The New York Times had a good article last week on the growing issue of colleges finding a way to limit Evangelicals’ ability to organize on campus – at least if we want leaders who reflect a group’s beliefs. This issue has been simmering for quite a while, but it still isn’t exactly rampant – which can make it easy not to pay attention to.
But this trend could radically affect our field.
And it’s already radically impacting those campuses that have faced the bitter reality that even in the U.S. there are many who can’t stand our stand.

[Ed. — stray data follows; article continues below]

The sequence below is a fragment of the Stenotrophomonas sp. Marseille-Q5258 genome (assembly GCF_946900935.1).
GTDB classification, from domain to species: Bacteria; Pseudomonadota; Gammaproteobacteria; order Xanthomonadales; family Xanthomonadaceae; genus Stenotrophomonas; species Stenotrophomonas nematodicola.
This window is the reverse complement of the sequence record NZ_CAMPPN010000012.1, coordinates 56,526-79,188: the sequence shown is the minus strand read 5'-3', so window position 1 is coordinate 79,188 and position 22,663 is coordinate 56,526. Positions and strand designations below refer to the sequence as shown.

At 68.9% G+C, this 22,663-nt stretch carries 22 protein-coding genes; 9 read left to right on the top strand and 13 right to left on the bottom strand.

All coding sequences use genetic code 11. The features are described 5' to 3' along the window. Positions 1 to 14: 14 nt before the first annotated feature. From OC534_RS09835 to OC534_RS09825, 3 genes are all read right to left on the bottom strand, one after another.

I encourage you to read the article.
In a collision between religious freedom and antidiscrimination policies, the student group, and its advisers, have refused to agree to the college’s demand that any student, regardless of his or her religious beliefs, should be able to run for election as a leader of any group, including the Christian association.
Similar conflicts are playing out on a handful of campuses around the country, driven by the universities’ desire to rid their campuses of bias, particularly against gay men and lesbians, but also, in the eyes of evangelicals, fueled by a discomfort in academia with conservative forms of Christianity.